Opening with an epigraph from Nathaniel Hawthorne's "The Custom House," where the narrator argues the benefits of immigration and exhorts his children to plant themselves in new and thus more fertile soil, it's clear that Pulitzer Prize winner Jhumpa Lahiri's new collection of stories, "Unaccustomed Earth," on first-generation Indian-American immigrants, bears few of the familiar marks of immigrant literature. Though there are new horizons and strivings and pain and cultural anxieties, they don't exist in the realm of the exotic—no spicy, Far East adventures here, nor wrenching tales of exploitation in a strange land—but in a vernacular America's coastal upper-middle class would recognize as its own. The characters of Lahiri's stories, flowing through the book in a seamless shift of perspective so the supporting character of one piece is reflected in the protagonist of the next, are only rarely preoccupied with their heritage. More often, their problems are the mundane compromises and heartaches that occupy American middle-class life: love and its undramatic dissolution, parenthood, nostalgia, wayward siblings, career choices, aging parents and loss. It's family life "as typical and terrifying as any other," which seems to be the point.
Lahiri's characters form the sort of community—common background, ambitions and mores—that has been lampooned among other elite classes as a "people like us" similarity. Pulling this off for a population that even in a multicultural society is still particularly subject to exoticization, if not outright prejudice, is a tricky feat, but Lahiri owns up to her premise: these are no common masses. Her families of immigrant parents and American-born children, who grow up to intermarry with non-Indians and trade saris for dresses, don't arrive as dishwashers or nannies, but as scientists, researchers, doctors, surgeons or, at the least, engineering students at MIT. They live in Cambridge, New York, suburban Pennsylvania and New Jersey. The children, both boys and girls, are raised to set their sights on the Ivy Leagues. And in the lofty heights of academia and professional success, foreignness seems to weigh on them but lightly.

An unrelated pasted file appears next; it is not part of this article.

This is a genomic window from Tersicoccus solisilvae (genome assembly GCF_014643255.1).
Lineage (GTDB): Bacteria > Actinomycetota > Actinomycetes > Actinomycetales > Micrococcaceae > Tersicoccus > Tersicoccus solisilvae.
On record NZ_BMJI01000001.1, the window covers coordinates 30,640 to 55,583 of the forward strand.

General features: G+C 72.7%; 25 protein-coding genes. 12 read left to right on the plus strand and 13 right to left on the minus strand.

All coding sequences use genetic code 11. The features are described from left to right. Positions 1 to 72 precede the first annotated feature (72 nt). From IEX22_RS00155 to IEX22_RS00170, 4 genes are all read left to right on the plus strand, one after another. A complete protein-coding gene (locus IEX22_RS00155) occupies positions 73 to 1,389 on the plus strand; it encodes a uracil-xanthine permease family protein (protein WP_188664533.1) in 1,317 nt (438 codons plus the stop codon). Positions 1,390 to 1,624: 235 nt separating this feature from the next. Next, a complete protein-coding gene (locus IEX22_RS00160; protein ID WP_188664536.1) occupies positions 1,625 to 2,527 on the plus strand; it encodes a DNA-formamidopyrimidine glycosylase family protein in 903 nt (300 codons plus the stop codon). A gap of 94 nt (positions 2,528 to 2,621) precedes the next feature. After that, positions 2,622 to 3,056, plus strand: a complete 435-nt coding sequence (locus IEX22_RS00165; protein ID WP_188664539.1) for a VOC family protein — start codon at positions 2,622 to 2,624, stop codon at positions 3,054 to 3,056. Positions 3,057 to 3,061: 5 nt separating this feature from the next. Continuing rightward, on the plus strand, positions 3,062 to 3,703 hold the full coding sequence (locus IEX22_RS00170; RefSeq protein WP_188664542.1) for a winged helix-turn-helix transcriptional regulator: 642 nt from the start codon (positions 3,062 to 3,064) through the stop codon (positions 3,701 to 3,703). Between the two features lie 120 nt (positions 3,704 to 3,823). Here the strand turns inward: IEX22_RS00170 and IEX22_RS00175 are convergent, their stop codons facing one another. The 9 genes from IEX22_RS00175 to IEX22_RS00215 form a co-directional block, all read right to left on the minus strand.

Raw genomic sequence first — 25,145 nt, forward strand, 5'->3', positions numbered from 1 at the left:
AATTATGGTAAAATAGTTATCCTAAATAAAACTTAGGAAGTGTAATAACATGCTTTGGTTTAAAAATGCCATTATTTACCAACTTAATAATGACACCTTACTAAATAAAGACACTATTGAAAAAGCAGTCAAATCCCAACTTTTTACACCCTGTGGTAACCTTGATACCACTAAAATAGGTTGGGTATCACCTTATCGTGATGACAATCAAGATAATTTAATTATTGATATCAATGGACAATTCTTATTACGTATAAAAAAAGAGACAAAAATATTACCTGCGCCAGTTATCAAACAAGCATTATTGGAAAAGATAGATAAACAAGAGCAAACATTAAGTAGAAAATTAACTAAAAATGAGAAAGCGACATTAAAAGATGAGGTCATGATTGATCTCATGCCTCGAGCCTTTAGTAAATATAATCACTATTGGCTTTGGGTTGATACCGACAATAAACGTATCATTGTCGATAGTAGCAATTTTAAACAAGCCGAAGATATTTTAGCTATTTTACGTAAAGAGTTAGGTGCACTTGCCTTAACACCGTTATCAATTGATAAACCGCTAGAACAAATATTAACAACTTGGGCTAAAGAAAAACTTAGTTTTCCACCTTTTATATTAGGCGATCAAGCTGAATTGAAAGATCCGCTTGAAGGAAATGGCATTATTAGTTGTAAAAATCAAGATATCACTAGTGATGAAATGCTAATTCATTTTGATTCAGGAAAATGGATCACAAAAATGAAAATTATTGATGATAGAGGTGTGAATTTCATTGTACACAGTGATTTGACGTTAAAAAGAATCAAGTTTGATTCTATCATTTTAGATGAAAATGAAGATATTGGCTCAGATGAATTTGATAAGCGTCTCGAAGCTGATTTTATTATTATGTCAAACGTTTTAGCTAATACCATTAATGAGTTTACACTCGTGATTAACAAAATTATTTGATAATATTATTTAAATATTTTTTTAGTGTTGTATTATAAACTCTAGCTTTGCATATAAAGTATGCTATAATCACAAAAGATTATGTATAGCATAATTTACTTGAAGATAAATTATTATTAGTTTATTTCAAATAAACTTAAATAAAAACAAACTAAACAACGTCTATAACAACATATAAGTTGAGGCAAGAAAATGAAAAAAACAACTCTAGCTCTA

If, as the adage goes, the very rich compose a nationality of their own, the moderately wealthy and culturally literate cast of Lahiri's book comes close in its cosmopolitan worldview. As much is spelled out in the title story of "Unaccustomed Earth," where Ruma, an Indian daughter who married an American remarks of her visiting father, arriving at her house in a "Pompeii" tourist cap and rental car, that he looks "like an American in his old age," who "could have been practically from anywhere." Though, in a revisiting of the epigraph, the father had gardened in "unfriendly soil" upon his arrival in America, by the time he is beautifying his daughter's lawn outside Seattle, American earth, and what it can grow, is familiar stuff. The father, fresh from an organized senior tour in Europe, tells her in a dry reversal of a common anti-immigrant complaint, "Indians are everywhere these days."
But whereas such statements are usually used to exclude a population from the mainstream, Lahiri's characters are very much within it, or even on its progressive edge. Counter to stereotypes of Indian culture as devaluing its daughters and demanding adherence to tradition, the book is marked by the broad roles that exist for its women: professionals and excelling students who are nagged equally to compete and succeed. Few are scolded into subservience or modesty, and when they overwhelmingly choose non-Indian marriage partners, their parents' disappointment is quickly replaced by acceptance—so much so that it is the relationship of two second-generation children of shared background and ancestry that is scandalous.